The upper class is the rich and highly qualified, very often big entrepreneurs, members of the government, top government or local government officials, etc. They are simply specialists and experts in a given field, which earns them comfortably high earnings and high financial status. This group should not be considered as potential candidates for military service.

The middle class denotes medium and small entrepreneurs, owners of shops and factories, as well as specialists working on a full-time basis for an average national wage. Another class is the lower class. These may be individual farmers who run small farms but also the unemployed, unskilled, and unqualified labourers. It seems that the offer of employment in the armed forces should be directed to the latter two.

The last class is the underclass, these are usually people from the social lowlands, living on the margins of society, who are unable to find their place in the society, are at the very bottom of the social ladder, and live in extreme poverty and undernourishment. Very often, they are people who live in conflict with the law and who do not want to develop in the social structure of Poland.

The stratified structure of society is a concept classifying and explaining the position of individual people in the society, coined by a sociologist Max Weber. Sociology has separated several layers to show social diversity. The layered structure, much as the Marxist classification of classes, lists the differences that occur in society within individual units coexisting with each other. The arrangement and division of social classes in Poland is constantly changing as a result of technological development, an increase in the level of education and an increase in social awareness.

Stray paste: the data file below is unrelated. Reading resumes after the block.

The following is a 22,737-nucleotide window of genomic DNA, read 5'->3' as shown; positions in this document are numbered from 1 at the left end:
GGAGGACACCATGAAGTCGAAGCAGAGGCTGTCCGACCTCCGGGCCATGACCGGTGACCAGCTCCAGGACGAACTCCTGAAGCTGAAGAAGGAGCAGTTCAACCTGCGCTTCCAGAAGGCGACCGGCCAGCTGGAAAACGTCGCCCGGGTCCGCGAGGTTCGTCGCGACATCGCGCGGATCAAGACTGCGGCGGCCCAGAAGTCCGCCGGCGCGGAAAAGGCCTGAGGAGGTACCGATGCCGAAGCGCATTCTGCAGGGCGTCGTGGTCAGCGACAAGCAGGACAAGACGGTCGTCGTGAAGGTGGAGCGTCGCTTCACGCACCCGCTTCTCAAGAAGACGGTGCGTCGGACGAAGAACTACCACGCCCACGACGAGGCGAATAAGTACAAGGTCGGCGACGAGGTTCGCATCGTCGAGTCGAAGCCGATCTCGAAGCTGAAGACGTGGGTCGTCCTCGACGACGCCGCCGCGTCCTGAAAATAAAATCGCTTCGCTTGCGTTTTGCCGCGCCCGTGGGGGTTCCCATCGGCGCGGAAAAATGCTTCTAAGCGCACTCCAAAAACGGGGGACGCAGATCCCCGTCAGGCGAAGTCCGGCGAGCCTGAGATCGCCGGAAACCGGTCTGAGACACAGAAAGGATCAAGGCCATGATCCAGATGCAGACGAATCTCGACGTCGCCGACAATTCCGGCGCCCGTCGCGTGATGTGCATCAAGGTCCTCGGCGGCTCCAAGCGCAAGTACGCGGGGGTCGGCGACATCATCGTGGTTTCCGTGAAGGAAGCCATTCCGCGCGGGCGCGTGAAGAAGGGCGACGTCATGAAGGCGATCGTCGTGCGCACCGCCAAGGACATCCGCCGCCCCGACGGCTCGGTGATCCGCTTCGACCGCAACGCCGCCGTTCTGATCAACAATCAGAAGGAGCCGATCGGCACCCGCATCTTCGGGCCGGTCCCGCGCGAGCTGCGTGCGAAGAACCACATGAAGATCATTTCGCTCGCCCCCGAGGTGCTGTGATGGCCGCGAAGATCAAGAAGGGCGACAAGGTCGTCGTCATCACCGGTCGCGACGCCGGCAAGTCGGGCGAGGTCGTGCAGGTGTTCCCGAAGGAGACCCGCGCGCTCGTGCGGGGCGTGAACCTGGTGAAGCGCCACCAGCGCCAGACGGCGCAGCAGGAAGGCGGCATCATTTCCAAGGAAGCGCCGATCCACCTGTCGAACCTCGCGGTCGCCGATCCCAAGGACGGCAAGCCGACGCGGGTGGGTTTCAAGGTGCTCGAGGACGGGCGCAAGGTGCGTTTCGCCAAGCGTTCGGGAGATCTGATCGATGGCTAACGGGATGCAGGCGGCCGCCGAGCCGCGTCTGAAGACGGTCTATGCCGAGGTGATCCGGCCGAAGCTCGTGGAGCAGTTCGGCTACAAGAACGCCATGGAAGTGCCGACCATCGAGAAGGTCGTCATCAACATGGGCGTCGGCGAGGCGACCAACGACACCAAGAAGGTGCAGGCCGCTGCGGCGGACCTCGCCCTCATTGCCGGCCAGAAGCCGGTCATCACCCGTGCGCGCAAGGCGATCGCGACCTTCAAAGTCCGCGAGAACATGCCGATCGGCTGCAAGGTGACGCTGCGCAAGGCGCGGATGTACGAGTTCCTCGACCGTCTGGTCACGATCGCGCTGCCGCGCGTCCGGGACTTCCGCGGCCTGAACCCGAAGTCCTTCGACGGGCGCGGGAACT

At this point, it should be remembered that the increase in the level of education is one of the key factors determining the progress of society. Data presented by the Polish Central Statistical Office (GUS) indicates that the level of education of Poles is constantly increasing. In the fourth quarter of 2016, the number of graduates in higher education reached 7,122, 4,323 of whom were women. The levels exhibited an increase by approx. 200,000 compared to the preceding year; the rise was observed for both men and women. Simultaneously, the figures for men in higher education in 2015 and 2016 did not change, i.e. remained at a level of approx. 2,890. Considering the minimum qualification requirements for particular military personnel corps, this is the group to explore in a search for potential candidates for the commissioned officer corps. As was mentioned in previous sections, professional officers serve on either a permanent or contractual basis, having obtained the professional Master’s degree or equivalent. Obviously, the main source of recruitment to the officers’ corps are graduates of military universities, which educate candidates for professional soldiers. Currently, there are four such institutions, i.e. General tadeusz Kościuszko Military University of Land Forces, Polish Naval Academy, Military University of technology and Polish Air Force Academy. The universities are approached predominantly by secondary school graduates, who, upon successful graduation, hold a Master’s degree following a 5-year training. An additional source of enrolment candidates are graduates of Officer Candidate Schools, which educate future officers in specialties not trained in Master’s studies at military universities. Owing to the fact that the course is shorter, this allows an on-going response to personnel needs in all military specialties.